"The worst team I ever had," grumbled Kentucky's proud Adolph Rupp. And The Baron had good reason for his disgust. He had just watched Georgia Tech tame his Wildcats 65-44. The eager Yellow Jackets, seeking their first Southeastern Conference title since 1938, forced Kentucky into its poorest shooting performance of the season (16.3%) with a harrying half-court press, received an added bonus when little Bobby Dews held the Wildcats' Bennie Coffman to one point. Sophomore Roger Kaiser produced 24 points, and Dave Denton, who had been nabbed for ticket scalping before the game (he later was fined $1 by a sympathetic judge), got 18 and dazzled the confused Wildcats with his dribbling.
Kentucky bounced back to whip Georgia 84-60 and Florida 75-62, but the Wildcats will need plenty of help from other teams if they are to catch Georgia Tech, which added to its conference lead by beating Alabama 60-48. Auburn edged Vanderbilt 55-54, was still hopeful.
After 56 straight conference victories, West Virginia finally lost to a Southern Conference rival and tumbled into second place behind Virginia Tech. Inspired William & Mary couldn't stop magnificent Jerry West, who scored 42 points before fouling out with five minutes to go, but matched him with husky, 6-foot-7-inch Jeff Cohen, who got 34 points and picked off 20 rebounds, upset the Mountaineers 94-86 at Norfolk. The Indians solved West Virginia's zone press, fed Cohen and Bev Vaughan, who did the rest.
North Carolina State ditched its slowdown game, returned to the fast break to beat Clemson 90-69. Duke climbed over South Carolina 79-65 and into second place in the Atlantic Coast. Meanwhile, league leader North Carolina was delighted by the news that Doug Moe, last year's sophomore star, was eligible again. The top three:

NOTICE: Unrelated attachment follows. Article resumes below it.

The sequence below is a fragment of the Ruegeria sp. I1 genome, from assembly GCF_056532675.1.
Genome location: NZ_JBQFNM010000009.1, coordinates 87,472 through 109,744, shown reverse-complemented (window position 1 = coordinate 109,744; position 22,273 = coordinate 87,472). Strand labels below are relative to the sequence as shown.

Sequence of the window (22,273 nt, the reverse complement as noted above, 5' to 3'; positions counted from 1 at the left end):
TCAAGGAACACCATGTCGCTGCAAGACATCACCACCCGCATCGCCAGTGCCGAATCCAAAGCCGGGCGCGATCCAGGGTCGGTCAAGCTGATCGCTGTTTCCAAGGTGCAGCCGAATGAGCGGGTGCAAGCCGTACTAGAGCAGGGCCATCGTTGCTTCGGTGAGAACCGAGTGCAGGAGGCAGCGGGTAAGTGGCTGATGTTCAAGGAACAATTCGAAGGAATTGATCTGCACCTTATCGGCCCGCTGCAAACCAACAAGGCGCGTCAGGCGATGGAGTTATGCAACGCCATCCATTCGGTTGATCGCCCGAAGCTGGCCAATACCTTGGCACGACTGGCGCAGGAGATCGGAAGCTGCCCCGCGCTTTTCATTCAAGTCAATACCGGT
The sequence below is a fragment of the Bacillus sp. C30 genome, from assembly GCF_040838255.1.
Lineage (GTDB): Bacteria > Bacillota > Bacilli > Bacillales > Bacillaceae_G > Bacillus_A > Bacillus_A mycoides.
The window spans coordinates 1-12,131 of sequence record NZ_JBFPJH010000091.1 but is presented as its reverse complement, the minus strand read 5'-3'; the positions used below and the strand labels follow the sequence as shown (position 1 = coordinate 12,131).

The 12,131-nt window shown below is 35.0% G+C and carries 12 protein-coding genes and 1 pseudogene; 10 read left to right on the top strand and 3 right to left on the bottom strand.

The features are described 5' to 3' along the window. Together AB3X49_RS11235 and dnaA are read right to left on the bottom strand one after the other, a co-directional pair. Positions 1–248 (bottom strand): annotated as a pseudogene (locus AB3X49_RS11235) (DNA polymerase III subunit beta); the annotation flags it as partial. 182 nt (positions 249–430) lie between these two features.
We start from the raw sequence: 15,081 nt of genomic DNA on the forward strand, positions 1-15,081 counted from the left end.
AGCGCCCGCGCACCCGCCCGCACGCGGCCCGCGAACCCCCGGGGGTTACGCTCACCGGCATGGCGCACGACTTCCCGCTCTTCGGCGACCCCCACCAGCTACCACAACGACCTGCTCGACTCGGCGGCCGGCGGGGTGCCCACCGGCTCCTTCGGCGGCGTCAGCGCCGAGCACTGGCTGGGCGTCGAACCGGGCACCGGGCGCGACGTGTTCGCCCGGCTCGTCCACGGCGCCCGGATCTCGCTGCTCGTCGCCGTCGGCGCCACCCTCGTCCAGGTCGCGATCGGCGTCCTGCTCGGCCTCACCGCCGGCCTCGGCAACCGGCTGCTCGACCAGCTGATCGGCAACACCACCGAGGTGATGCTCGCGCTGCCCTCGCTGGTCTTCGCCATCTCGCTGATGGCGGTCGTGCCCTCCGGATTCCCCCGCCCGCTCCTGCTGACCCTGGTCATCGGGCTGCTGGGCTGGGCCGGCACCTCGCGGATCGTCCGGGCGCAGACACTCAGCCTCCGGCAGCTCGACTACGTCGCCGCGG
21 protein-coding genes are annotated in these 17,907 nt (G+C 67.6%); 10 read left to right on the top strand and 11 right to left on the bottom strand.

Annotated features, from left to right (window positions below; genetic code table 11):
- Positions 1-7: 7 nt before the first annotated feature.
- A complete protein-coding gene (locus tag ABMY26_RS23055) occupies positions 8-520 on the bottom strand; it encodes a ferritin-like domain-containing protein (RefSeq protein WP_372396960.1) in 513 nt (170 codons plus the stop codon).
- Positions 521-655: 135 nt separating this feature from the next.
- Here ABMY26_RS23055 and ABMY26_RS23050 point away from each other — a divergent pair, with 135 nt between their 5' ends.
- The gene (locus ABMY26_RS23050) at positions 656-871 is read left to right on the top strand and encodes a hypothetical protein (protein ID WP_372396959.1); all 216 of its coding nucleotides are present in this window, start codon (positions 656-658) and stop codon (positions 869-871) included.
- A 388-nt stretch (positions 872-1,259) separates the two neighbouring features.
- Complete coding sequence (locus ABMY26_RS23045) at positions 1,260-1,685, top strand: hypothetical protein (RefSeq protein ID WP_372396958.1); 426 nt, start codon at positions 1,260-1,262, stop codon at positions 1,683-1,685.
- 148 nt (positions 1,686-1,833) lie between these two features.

1. GEORGIA TECH (16-2)
2. WEST VIRGINIA (16-2)
3. NORTH CAROLINA (9-3)
Ohio State continues to dominate the Big Ten. Michigan State tried all the defensive tricks it knew against the bustling Buckeyes, was disappointed at every turn, went down gasping 111-79. Jerry Lucas led the assault with 25 points, had help from fellow sophomores John Havlicek (20 points) and Mel Nowell (15 points), prompting Michigan State's Forddy Anderson to marvel: "There's too many of them."
What life was left in the Big Ten was concentrated in Minnesota. Getting the hang of former Minneapolis Laker Coach Johnny Kundla's pro-style offense, the Gophers took only 47 shots, made 34 for a new conference record of 72%, walloped Iowa 87-72 to move into second place. Hottest Gopher was Ray Cronk, 6-foot 6-inch skin-and-bones sophomore, who scored 21 points. Even Kundla was surprised: "I'm stunned by the way we shot. We don't take many shots, just play for the good ones. And we don't play fuddy-duddy basketball, either." At week's end, Minnesota was still taking the good shots, beat Wisconsin 86-72.
Dayton and Toledo played host to two of the South's better teams, sent Virginia Tech and Wake Forest back home wondering why they bothered to make the trip. Dayton, pushing for an NIT bid behind the scoring of Garry Roggenburk and Stan Greenberg, ended Tech's eight-game winning streak 77-59, outhustled Wake Forest 62-45. Toledo found its guests more troublesome, was forced into overtime to beat Virginia Tech 48-46, then outscored Wake Forest 70-63.